Mobile-First Sports Network theScore Closes $17.25 Million Financing

They might not be your traditional web startup, but once upon a time in 1994, theScore (then known as Headline Sports) was a tiny television station purchased by CEO John Levy, that simply displayed a 24/7, live sports ticker. Using today’s tech jargon, maybe one might have called it a “TV startup” back then. 

Today the Canadian sports content giant is far, far removed from its hatchling days. It sports a 35-person newsroom in downtown Toronto and averages more than 4.5 million monthly uniques to its iOSAndroidBlackBerry and Windows Phone app.

Today the company also announced that along with its previous announcement that it was going public on the TSX Venture (SCR), it has raised $17.25 million in financing as a result of the offering. 

It’s a big deal for a company that has routinely been known as the David to BCE Inc.’s TSN and Rogers’ Sportsnet brands’ Goliath. Along with that Goliath mentality, the company (which until October 2012 was both a television and online property, until Rogers purchased the television side of it) has routinely defined itself by a more edgy, personal conduct. And it has resonated with hardcore sports fans.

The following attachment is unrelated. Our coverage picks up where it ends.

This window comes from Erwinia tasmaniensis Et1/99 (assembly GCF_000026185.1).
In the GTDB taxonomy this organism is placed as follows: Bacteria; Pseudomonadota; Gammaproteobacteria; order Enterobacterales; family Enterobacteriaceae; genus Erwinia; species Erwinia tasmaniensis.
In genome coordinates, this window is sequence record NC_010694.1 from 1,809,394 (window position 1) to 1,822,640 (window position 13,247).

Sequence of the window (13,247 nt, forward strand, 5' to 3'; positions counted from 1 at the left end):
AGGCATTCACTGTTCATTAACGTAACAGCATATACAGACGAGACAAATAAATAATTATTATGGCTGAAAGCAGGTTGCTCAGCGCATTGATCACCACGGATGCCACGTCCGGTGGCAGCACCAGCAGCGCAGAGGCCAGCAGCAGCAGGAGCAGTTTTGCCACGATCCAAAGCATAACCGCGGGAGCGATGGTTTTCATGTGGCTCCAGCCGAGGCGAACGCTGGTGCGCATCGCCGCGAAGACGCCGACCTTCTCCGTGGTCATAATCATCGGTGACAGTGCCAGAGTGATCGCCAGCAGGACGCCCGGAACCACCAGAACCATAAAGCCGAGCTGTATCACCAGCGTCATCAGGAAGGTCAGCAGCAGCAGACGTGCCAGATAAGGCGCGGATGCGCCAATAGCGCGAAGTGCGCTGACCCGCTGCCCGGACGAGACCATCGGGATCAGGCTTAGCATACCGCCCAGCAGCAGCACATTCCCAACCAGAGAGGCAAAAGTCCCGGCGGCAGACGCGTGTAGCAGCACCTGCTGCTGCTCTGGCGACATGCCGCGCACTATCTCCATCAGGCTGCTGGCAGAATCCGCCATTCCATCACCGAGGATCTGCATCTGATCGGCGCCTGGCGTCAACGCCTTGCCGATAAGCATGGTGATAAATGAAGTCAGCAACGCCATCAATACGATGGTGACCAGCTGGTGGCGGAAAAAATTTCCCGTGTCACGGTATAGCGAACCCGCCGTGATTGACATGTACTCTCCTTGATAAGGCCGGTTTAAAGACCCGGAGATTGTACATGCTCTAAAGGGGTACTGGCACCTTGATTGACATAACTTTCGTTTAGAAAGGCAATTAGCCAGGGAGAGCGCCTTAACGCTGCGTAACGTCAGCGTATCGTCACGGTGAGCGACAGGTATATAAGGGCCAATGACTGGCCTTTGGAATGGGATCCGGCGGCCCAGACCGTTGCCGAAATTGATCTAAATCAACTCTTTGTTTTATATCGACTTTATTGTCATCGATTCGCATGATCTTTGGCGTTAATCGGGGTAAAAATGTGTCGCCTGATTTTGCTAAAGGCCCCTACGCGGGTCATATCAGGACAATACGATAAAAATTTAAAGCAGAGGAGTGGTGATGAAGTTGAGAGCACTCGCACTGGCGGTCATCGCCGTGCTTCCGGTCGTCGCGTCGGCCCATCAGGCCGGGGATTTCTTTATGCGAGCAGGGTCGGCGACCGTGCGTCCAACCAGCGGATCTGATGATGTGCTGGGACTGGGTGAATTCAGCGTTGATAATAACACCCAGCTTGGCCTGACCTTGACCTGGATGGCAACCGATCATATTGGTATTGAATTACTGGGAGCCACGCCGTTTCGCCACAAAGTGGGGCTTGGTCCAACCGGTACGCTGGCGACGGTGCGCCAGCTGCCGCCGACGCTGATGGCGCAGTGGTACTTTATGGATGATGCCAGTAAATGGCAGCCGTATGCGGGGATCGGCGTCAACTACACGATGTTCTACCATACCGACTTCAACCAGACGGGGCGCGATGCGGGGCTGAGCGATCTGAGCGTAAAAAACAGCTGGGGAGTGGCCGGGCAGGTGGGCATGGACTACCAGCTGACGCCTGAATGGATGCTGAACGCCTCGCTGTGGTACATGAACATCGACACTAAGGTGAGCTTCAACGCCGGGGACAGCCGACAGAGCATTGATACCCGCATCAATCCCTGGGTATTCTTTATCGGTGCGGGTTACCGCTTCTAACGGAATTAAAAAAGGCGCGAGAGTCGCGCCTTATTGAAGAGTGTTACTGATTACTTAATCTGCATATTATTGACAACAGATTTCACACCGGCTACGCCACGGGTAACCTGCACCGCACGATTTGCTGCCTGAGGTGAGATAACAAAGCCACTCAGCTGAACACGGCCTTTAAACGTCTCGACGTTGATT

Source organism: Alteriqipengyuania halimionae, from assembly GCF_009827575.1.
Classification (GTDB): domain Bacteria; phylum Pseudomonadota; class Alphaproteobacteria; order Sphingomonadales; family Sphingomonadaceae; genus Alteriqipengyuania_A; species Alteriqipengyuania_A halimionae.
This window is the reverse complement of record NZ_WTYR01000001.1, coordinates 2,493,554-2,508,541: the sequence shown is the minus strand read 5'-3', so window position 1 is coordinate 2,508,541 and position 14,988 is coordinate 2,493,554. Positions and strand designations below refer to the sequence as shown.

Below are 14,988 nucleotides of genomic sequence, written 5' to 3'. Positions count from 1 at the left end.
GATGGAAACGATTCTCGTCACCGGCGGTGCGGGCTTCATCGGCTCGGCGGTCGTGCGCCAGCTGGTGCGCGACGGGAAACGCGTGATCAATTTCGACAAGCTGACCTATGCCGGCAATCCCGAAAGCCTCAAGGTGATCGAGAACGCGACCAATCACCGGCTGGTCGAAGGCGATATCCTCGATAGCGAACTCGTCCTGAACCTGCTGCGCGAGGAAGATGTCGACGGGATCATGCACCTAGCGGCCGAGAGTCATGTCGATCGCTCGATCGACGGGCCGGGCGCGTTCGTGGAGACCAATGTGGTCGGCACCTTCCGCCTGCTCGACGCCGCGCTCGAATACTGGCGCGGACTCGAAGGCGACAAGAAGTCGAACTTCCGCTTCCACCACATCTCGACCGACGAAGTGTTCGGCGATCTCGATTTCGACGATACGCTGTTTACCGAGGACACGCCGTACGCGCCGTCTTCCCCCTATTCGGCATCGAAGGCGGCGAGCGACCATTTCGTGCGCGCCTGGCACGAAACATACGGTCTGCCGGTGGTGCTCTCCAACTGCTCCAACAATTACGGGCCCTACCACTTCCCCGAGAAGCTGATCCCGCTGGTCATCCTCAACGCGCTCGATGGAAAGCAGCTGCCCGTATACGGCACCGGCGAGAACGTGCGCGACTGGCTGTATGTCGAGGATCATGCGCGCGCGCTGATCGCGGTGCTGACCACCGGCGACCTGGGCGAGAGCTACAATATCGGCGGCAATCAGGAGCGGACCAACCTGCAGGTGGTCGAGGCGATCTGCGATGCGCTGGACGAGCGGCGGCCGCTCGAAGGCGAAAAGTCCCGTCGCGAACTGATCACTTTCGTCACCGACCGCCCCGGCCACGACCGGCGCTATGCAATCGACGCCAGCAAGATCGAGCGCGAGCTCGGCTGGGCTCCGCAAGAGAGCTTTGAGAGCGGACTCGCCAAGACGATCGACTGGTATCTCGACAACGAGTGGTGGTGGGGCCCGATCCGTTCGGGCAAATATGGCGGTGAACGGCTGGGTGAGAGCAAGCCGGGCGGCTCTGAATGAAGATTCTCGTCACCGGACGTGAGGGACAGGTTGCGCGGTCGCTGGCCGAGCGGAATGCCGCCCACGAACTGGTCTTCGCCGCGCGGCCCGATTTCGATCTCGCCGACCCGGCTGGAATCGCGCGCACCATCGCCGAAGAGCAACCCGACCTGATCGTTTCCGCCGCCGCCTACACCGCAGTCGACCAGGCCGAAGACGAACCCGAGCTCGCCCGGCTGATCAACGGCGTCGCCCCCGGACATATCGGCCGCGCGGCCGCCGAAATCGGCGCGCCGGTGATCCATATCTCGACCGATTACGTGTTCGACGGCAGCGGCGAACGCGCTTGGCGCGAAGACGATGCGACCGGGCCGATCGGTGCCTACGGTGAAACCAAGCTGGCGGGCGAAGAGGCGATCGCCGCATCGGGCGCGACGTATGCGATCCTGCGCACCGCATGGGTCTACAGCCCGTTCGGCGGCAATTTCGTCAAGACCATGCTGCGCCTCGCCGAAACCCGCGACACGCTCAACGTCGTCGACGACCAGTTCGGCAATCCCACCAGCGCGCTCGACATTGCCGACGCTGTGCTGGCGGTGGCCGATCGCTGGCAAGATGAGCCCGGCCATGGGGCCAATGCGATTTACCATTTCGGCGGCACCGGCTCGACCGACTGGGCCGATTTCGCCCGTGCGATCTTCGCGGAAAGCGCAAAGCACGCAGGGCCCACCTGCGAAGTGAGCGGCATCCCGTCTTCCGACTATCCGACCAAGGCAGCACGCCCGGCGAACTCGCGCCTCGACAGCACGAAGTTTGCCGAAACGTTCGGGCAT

As Steve Ladurantaye noted in the Globe and Mail’s The Lunch series, Levy’s humorous, outspoken and brash approach personified the brand. In 2012 theScore was (and still is) “an anomaly among Canadian sports broadcasters,” with a then-market capitalization of $68-million. “It’s tiny compared with its main competitors. TSN, owned by BCE Inc., has a market cap of $30-billion, while Sportsnet, owned by Rogers Communications, has a market cap of $20-billion,” wrote Ladurantaye at the time. 

What makes theScore so brash may have been the decision to sell its television properties to Rogers, which then re-branded it as “Sportsnet 360”. The company completely focused its energies on mobile and online, a move that might be called “lean” in startup lingo, and even a bit trailblazing. They couldn’t compete with Rogers and BCE in television forever, so they dumped that side of the business and focused on leading the way on the Internet. It seems like the move is working out for them. 

With a lot of funding under their belt, an extremely competitive sports app (that I use interchangeably with TSN’s to get my sports fix), the company is ready to continue its aggressive growth. “We are very pleased with the support received from the financial community,” said CEO John Levy. “It is a very exciting time for all of us at theScore as we continue to aggressively build our mobile-first sports offering.”

Indeed, a release from theScore indicated that the net proceeds from the offerings “will be used to support the ongoing development of the Company’s flagship mobile sports app.”

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